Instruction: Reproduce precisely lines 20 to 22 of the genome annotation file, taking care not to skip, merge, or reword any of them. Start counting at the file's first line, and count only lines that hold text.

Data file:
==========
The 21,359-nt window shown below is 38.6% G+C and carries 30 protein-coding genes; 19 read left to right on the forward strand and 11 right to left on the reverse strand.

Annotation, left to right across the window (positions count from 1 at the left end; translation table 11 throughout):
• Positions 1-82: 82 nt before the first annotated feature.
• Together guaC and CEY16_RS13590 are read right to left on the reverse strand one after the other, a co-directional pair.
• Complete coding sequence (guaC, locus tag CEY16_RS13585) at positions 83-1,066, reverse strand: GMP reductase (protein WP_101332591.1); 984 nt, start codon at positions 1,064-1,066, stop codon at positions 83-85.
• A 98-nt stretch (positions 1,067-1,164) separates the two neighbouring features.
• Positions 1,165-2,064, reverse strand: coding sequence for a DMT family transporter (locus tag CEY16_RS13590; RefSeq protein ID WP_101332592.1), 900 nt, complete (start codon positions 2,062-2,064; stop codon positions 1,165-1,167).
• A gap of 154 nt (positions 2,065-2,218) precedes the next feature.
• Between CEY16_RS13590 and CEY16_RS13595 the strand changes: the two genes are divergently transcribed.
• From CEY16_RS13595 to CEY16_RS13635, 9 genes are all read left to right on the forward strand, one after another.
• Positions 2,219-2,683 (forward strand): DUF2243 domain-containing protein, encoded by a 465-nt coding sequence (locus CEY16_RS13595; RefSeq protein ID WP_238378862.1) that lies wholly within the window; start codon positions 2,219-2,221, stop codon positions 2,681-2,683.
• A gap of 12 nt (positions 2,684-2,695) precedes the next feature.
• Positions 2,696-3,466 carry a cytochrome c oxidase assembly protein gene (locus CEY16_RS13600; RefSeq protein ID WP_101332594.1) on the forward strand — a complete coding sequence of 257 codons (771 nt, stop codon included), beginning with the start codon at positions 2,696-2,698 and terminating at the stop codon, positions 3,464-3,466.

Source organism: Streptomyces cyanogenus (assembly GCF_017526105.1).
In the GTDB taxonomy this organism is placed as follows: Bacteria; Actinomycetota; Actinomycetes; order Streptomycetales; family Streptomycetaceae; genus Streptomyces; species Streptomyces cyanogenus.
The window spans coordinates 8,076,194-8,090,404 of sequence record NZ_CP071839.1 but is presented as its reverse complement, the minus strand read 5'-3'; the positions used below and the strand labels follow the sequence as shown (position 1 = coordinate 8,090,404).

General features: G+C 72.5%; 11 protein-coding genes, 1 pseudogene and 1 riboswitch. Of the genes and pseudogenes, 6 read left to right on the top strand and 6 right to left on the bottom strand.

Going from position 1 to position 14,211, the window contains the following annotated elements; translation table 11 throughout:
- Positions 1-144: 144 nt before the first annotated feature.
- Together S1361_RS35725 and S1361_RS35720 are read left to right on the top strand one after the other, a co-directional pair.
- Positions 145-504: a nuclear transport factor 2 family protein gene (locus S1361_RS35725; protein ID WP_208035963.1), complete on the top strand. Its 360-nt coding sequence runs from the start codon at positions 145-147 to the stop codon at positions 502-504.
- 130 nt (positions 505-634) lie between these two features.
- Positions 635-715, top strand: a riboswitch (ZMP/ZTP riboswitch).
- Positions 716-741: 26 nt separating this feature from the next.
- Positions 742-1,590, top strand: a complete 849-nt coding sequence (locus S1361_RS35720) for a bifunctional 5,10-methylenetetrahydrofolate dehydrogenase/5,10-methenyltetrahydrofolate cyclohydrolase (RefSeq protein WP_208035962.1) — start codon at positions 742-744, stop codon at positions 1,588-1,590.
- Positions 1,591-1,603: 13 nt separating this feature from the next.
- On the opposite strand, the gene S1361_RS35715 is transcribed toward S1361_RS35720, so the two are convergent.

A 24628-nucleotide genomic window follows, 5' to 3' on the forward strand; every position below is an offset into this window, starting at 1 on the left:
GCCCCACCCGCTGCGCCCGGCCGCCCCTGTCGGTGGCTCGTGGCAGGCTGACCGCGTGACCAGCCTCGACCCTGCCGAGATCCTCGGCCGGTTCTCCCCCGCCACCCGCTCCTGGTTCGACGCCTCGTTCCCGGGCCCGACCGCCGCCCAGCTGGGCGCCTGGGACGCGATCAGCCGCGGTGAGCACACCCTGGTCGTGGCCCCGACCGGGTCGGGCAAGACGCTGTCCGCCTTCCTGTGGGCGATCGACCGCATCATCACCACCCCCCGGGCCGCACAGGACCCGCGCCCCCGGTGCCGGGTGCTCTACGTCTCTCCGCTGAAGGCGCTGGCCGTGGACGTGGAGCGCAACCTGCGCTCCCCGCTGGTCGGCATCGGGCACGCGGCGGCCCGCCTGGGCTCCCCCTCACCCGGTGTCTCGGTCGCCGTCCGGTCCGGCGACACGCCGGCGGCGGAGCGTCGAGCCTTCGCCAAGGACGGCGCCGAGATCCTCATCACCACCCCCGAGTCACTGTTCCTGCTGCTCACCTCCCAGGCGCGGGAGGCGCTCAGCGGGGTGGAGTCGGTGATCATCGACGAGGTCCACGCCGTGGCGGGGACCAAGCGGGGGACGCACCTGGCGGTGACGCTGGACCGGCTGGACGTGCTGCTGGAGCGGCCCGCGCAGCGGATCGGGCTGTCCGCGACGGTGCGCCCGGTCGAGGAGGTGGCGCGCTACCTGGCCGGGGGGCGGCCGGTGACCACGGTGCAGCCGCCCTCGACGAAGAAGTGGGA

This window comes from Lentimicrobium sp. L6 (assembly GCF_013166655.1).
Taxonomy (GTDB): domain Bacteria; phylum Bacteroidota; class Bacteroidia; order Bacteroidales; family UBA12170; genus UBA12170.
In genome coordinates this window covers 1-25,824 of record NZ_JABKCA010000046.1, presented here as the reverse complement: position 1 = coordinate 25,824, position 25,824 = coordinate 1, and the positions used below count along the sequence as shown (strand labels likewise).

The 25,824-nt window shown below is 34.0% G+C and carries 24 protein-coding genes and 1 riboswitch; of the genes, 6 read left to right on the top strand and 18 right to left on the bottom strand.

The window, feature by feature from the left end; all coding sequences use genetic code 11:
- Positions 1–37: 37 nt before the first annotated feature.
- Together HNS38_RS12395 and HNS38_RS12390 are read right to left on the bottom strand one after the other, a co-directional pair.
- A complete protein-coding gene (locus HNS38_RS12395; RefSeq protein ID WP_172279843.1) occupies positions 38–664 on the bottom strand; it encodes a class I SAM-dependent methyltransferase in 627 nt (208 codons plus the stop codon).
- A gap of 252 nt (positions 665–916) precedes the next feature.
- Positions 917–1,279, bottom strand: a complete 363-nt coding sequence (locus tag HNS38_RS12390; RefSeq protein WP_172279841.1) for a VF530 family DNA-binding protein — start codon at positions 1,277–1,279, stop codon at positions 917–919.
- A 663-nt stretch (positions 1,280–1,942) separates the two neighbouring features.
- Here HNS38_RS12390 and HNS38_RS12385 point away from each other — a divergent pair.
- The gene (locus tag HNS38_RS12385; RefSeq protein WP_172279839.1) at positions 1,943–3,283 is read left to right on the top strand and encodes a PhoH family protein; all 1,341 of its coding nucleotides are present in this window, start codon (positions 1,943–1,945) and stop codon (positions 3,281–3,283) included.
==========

- Together S1361_RS35725 and S1361_RS35720 are read left to right on the top strand one after the other, a co-directional pair.
- Positions 145-504: a nuclear transport factor 2 family protein gene (locus S1361_RS35725; protein ID WP_208035963.1), complete on the top strand. Its 360-nt coding sequence runs from the start codon at positions 145-147 to the stop codon at positions 502-504.
- 130 nt (positions 505-634) lie between these two features.